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The Sissy

While Hirschfeld was pleading for tolerance, Hollywood was playing for laughs. Hirschfeld's theories were based on the radical idea of a "third sex," whereas contemporary popular conceptions identified homosexuality as an inversion of ordinary gender: women in men's bodies, men in women's. Hence Hollywood's most enduring stereotype: the sissy.

In his benchmark history, The Celluloid Closet, Vito Russo, the prodigious researcher and author, picked out characters such as the dressmaker in Irene (1926), played by George K. Arthur, and Grady Sutton in Movie Crazy (1932) as early examples of the sissy type. In Movie Crazy Sutton shrieks and leaps on a table at the thought of a mouse; it is this sort of incongruous and effeminate behavior that marks the early characterizations.

In later films the shading of the sissy becomes more complex; the dialogue often juggles with their sexual ambiguity. Comedians Eric Blore, Edward Everett Horton, and Franklin Pangborn most often occupied these roles.

In The Gay Divorcee, Horton plays Fred Astaire's priggish friend Pinky, who enjoys some quick banter with Blore (tagged as having an "unnatural passion for rocks"); besides the innuendoes, the homosexuality of the sissies lies in their easy association and their comic conspiratorial conversation compared to the edgy air between would-be lovers Astaire and Ginger Rogers.

Naturally, most gay people would now dispute the causal connection between gender and sexuality, but there is also something to celebrate in the sissy image. There is a flip-side to the sissy's intimations of conspiratorial behavior, over-emotionalism, and frivolous humor: companionship, sensitivity, and back-bite wit. David Wayne as Katharine Hepburn's best friend Kip in Adam's Rib (1949) is a shining example of these fairly noble qualities.

Women Behaving Like Men

If the sissy was premised on the idea of a man behaving like a woman, it did not work out so well the other way round. In Turnabout (1940), a convenient genie enables overworked husband John Hubbard and jejeune wife Carole Landis to swap bodies. Whilst Hubbard arrives at work with a clutch-bag and enjoys a bit of gossip with stockings salesman Franklin Pangborn, Landis takes to full-throated thigh-slapping, donning men's pants, and mountaineering on the roof of their Manhattan apartment. But the woman-in-man's-clothing gag lacked the longevity or easy humor of the male sissy; as an image it rarely attained sexual tenor.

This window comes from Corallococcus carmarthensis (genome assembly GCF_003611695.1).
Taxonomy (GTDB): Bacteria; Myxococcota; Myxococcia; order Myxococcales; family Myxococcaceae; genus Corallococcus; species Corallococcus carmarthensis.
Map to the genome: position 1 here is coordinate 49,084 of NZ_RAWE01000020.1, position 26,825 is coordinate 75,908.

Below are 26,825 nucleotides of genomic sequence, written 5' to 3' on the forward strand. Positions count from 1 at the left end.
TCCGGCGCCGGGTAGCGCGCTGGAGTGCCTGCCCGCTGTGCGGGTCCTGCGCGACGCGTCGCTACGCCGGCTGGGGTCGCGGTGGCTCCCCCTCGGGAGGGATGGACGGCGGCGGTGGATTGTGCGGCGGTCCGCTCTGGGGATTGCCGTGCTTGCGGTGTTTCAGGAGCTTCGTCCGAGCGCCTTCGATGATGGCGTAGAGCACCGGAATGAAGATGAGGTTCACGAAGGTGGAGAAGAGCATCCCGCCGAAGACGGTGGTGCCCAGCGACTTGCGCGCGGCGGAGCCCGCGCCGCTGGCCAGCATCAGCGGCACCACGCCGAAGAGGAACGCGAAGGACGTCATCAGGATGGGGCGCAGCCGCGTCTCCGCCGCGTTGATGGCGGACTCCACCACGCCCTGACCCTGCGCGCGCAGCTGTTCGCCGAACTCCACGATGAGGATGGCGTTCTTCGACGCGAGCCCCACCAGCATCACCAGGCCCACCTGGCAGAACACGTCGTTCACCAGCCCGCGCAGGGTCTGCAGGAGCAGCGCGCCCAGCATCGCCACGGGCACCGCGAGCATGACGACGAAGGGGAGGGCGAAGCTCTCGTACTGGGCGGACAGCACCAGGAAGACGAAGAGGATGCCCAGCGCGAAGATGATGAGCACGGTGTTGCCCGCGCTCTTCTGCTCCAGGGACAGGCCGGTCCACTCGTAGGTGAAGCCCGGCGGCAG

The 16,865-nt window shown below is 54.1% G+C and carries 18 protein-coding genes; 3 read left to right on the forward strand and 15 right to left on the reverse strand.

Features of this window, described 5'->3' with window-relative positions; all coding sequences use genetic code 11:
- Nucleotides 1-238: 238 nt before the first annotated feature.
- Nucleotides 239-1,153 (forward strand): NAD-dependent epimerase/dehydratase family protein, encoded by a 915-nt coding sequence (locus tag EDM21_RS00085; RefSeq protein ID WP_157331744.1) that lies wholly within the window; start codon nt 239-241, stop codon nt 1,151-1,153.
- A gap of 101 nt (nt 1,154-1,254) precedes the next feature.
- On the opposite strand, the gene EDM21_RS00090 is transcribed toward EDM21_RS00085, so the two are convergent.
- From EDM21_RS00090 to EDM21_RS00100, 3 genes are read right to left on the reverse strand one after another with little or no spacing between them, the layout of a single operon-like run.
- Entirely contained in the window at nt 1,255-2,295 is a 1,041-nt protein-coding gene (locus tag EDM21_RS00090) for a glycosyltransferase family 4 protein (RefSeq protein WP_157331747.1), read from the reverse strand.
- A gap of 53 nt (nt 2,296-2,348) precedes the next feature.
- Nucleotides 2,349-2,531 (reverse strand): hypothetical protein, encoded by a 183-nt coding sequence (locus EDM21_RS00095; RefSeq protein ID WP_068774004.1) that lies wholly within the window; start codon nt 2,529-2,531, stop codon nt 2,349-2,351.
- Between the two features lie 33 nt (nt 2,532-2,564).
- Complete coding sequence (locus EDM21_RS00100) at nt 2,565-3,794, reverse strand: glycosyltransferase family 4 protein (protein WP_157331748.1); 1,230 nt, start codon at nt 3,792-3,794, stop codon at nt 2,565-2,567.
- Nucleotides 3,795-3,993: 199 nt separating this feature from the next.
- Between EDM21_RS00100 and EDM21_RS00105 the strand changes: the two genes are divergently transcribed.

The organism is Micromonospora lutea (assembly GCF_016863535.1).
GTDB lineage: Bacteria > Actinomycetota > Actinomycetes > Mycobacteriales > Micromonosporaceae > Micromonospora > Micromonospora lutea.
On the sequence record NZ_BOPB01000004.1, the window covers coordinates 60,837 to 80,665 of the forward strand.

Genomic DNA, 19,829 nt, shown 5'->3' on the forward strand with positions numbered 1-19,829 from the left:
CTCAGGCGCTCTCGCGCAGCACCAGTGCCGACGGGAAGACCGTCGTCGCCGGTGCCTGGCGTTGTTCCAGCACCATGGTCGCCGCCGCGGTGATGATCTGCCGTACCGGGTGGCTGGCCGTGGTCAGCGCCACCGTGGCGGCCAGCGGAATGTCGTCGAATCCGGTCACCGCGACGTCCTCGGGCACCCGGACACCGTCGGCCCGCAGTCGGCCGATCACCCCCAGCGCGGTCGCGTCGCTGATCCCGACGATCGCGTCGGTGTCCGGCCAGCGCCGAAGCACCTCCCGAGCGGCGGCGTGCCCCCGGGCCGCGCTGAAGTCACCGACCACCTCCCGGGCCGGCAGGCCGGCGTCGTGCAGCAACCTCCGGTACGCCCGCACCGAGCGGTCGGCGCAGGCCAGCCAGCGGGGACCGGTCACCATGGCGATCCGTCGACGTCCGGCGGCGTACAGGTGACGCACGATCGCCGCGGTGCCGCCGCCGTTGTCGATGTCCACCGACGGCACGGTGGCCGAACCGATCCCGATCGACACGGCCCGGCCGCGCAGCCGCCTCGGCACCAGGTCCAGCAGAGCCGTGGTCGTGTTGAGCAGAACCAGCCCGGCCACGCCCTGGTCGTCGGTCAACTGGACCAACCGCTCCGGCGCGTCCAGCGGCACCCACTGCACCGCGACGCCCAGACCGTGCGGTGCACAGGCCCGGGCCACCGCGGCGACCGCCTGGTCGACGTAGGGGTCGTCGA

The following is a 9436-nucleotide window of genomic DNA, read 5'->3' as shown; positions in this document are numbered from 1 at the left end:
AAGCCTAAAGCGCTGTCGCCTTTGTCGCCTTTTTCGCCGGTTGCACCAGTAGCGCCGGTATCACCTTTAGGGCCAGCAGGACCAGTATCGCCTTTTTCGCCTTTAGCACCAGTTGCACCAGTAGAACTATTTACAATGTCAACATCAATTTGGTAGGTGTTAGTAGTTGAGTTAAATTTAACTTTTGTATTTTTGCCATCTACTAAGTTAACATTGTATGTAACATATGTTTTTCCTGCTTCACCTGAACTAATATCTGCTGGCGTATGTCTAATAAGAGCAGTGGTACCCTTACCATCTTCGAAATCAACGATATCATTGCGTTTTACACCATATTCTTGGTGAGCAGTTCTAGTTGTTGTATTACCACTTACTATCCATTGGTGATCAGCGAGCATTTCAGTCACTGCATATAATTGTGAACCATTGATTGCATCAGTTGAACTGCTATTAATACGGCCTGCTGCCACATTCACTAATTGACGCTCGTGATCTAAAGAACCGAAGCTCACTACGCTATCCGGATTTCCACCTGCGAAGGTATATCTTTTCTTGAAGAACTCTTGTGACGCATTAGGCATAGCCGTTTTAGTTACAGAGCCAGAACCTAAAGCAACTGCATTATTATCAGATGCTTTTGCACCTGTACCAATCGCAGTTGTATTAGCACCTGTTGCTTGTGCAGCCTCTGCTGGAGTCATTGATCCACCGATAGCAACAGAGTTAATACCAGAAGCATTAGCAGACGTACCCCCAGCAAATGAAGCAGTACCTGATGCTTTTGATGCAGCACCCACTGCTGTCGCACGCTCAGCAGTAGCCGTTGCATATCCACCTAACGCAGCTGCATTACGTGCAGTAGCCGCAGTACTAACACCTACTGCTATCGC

According to archivist Andrea Weiss (in Vampires and Violets: Lesbians in the Cinema), lesbian interest in early Hollywood figured less on broad comedy and more on drama's major stars such as Garbo, Hepburn, and Dietrich--who all had their moments of cross-dressing in films such as Queen Christina (1933), Morocco (1930), and Sylvia Scarlett (1935)--and who in their combination of sexual objectification and stage-center action became pinups for women as much as men.

The Tragic Homosexual

The sissy is something that can be signaled immediately, in the flick of a wrist or a rapid sashay. The other predominant image in mainstream movies is a little more elusive. If the sissy belongs to the domain of farce and comedy, the tragic figure haunts the genres of crime, melodrama, and horror. As a stereotype, the tragic homosexual is to be found wherever Hollywood is required to signal shady bars on the wrong side of town, bohemian decadence, or the ill-effects of same-sex proximity.

As with the sissy, so much is signaled by certain visual conventions. With Gloria Holden in Dracula's Daughter (1936), Judith Anderson in Rebecca (1940), and, later, Sal Mineo in Rebel without a Cause (1955) and Robert Walker in Strangers on a Train (1951), the tragic homosexual's torture is concentrated in the eyes--sunken, searching out love, or, in the thrillers, young prey.

His or her most common profession is in roles of minor authority (schoolteacher, warden, housekeeper), or some equally small part in the criminal world (blackmailer, get-away car driver), or merely as devoted mother's boy or best friend. Often the male characters were pictured in a bohemian context--this is what writer and critic Richard Dyer has identified as the image of "the sad young man."

The Sad Young Man was not merely an invention of Hollywood; like the sissy, which can be traced back to nineteenth-century images of the fop and dandy, it already existed in literary and art history. The Sad Young Man is part Dorian Gray, part Narcissus. In Now You See It, his exhaustive study of the American lesbian and gay underground, Dyer finds the image in the films of Kenneth Anger and Gregory Markopoulos.

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